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M Booth (Next15)
Two years ago, competitors might have raised questions about M Booth’s future. The firm was acquired by Next Fifteen in 2009 and so some wondered whether founder Margi Booth would stick around after her earn-out, while others asked whether Dale Bornstein, brought in from Ketchum as CEO in 2013, would settle in a smaller, more entrepreneurial environment.
Consider those questions answered: Booth continues to play a significant role in her own firm, while taking on an expanded role with the parent company, and under Bornstein’s leadership the firm grew by 39% last year to $26 million (no larger firm grew faster) while expanding its footprint (it is now active in eight US markets) and being named our Best Midsize Agency to Work For in 2015.
Now in its 30th year, M Booth added new business from Weight Watchers, Carnival, Autodesk, Pier 1, JCPenney, Twitter, Leica Cameras, House, Foods, Patron, and Vega, while growing clients such as American Express, Unilever, Mercedes-Benz, Godiva, Google, and Campari USA. There have been significant investments in content creation and data and analytics, bringing in Adrianna Bevilaqua from DeVries as chief creative officer, Ketchum veteran Mark Malinowski as director of creative and strategic brand partnerships, and Matt Koppelman as senior strategic analytics manager. The quality of the creative work, meanwhile, has never been better, with SABRE nominations for its work with Campari’s Negroni brand, chocolatier Godiva, GE Appliances, and sex toy We Vibe. — PH
With seven campaigns shortlisted in this year’s SABRE Awards, Coyne continues to demonstrate remarkable consistency when it comes to driving results while also delivering standout work — testament to the firm's belief in the seemingly simple — but too often overlooked — idea that the best people will bring the best clients.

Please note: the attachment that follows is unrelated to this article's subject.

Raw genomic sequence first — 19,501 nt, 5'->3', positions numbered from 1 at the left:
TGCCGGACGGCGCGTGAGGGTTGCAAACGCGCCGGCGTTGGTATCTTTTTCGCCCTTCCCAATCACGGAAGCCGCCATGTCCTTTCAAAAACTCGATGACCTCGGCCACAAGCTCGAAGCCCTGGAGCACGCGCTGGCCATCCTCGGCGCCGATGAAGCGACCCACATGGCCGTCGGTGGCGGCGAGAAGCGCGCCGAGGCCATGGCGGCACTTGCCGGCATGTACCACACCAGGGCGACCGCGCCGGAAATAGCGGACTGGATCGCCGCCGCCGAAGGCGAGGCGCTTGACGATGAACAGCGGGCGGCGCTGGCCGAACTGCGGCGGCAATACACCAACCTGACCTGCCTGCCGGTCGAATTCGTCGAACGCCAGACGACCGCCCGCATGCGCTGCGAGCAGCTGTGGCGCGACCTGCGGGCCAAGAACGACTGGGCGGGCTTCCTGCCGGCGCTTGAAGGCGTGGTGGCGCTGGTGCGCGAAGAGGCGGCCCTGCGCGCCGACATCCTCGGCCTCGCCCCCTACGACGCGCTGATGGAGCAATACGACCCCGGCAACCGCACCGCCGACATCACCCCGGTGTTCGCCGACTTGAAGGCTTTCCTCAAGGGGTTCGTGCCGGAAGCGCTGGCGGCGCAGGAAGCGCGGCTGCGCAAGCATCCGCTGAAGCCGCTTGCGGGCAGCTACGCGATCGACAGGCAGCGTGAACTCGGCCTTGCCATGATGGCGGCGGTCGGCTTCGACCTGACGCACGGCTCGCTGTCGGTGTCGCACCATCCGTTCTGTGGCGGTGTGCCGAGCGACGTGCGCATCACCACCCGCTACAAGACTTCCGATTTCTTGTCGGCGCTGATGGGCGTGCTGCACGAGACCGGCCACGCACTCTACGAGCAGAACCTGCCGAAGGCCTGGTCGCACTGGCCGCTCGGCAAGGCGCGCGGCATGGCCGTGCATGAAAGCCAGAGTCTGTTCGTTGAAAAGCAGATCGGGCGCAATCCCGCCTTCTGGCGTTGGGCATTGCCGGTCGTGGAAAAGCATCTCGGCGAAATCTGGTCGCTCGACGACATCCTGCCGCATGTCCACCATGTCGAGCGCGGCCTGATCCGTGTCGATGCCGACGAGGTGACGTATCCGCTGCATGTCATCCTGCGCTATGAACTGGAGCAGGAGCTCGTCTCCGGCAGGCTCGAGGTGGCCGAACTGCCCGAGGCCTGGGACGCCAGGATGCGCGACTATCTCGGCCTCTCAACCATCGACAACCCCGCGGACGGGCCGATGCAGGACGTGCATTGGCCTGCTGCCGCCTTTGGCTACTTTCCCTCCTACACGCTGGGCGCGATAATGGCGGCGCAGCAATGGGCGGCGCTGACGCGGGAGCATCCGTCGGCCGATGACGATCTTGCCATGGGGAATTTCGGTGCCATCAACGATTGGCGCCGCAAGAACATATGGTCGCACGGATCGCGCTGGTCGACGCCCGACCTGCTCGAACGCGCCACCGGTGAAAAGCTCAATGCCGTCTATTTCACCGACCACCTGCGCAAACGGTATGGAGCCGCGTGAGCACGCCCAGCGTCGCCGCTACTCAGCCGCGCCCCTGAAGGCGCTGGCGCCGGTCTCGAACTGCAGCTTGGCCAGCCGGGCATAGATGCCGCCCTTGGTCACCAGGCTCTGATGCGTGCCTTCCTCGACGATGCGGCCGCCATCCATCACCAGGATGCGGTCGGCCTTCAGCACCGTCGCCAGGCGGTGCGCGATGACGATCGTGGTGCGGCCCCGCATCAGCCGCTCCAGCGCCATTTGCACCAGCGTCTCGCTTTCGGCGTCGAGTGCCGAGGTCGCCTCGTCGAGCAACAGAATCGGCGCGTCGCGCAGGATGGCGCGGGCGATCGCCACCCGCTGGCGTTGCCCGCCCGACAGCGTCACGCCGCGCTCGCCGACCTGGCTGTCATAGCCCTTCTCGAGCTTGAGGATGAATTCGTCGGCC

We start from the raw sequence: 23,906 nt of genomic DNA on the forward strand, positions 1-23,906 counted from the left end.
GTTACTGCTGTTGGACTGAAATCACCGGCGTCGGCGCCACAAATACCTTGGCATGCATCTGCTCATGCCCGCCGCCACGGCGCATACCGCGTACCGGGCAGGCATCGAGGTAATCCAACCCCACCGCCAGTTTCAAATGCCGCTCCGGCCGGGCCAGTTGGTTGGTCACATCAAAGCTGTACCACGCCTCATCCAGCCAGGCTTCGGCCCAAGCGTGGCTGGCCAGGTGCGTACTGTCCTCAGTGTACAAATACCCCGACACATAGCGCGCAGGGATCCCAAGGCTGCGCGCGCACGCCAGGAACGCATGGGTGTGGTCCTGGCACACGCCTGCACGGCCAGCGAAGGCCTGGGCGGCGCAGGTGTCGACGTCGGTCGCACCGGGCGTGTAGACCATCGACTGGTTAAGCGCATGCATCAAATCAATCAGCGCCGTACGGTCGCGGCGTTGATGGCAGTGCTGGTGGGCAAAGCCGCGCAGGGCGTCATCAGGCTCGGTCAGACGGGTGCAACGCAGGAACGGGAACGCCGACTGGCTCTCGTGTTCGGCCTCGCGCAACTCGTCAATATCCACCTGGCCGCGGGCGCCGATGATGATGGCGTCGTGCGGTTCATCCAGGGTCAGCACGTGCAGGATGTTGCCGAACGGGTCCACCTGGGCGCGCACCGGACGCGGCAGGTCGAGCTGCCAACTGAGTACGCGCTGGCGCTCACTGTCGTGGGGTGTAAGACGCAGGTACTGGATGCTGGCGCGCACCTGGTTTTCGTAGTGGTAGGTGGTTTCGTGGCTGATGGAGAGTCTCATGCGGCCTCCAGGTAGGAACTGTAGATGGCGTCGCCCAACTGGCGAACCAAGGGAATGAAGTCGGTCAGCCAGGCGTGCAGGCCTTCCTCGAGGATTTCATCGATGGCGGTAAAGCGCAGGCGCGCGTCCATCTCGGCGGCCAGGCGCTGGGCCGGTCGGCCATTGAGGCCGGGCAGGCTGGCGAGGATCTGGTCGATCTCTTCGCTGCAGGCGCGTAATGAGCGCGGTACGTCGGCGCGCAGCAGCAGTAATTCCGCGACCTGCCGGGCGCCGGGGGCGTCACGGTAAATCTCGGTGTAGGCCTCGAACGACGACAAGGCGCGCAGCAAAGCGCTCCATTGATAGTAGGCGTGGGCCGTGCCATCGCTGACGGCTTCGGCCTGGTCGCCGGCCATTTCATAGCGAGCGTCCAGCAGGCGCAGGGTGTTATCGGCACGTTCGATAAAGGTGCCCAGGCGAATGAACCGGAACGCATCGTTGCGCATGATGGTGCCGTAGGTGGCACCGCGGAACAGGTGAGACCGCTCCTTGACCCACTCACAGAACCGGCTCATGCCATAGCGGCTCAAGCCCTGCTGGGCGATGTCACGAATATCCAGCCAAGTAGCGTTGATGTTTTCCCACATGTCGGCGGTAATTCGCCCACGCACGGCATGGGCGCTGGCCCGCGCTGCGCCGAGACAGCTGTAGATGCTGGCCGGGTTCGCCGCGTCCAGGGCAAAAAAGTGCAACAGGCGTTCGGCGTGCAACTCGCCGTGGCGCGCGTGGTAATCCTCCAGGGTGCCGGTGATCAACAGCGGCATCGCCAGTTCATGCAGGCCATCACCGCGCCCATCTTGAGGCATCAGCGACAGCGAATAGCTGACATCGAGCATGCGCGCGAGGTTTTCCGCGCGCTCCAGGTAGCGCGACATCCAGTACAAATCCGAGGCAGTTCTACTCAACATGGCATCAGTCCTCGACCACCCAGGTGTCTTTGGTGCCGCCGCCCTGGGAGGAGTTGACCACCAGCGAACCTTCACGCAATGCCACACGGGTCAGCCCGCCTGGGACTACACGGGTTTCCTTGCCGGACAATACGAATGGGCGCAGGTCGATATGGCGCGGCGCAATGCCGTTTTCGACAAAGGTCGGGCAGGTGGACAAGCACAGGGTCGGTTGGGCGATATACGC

Now in its 25th year, Coyne has grown to 190 employees, revenues up 19% in 2015 to more than $28 million in fee income. Indeed, managing growth has become a welcome challenge for Coyne, which the firm responded to last year by adding 45 staff and expanding both its New Jersey HQ and New York office.
CEO and founder Tom Coyne and president Rich Lukis lead the firm’s impressive portfolio of clients that include: The Walt Disney Company, Hard Rock International, Red Robin Gourmet Burgers, Chrysler, Goodyear Tire & Rubber Company, Shell Lubricants, Columbia Business School and Pfizer. Within the past year Coyne also expanded its client roster to include Timberland, Mohegan Sun, AccuWeather, Younique Products, Robitussin, Advil PM and Owens Corning.
Coyne has broad strength across consumer, but is particularly for its credentials in automotive, healthcare and food, beverage and Nutrition. Last year, the firm also bolstered its thought leadership credentials by launching Coyne Caffeine – an analytics system that aims to provide a view on the broader trends that can impact an organization and its competitors. That kind of thinking ensures Coyne's work remains a notch above most of its peers, evidenced by some smart campaigns for Red Robin, Bimbo Bakeries, USA Swimming Foundation, Goodyear and Humana. — AS
Exponent (MDC Partners)
Last year’s boutique winner has graduated to the small agency category climbing to revenues around $12m in 2015. This 19% uptick comes on the back of 11 consecutive years of growth and a solid profit margin.
Exponent’s 2015 growth was hard fought after the Minneapolis firm faced tighter budgets from five of its largest clients: Caribou Coffee, DuPont, General Mills, Land O’Lakes and Nestle Purina. The firm’s notable transformation from an agribusiness agency to an integrated marketing shop made it easier to rebound with organic growth from existing clients such as Duluth Trading Company, Medtronic, Ruiz Foods, St. Louis University and Cenex Convenience Stores — while also helping to close wins like Florida’s Natural juice brand, two Silicon Valley-based companies including Granular, the General Mills Foundation, UnitedHealth’s new Harken Health brand and two DC-based trade associations, including Peanut and Tree Processors.Under the leadership of Tom Lindell, Exponent has sustained a remarkable client retention with two-thirds of its clients having been with the agency for three years or longer — and many of its largest clients exceeding a decade.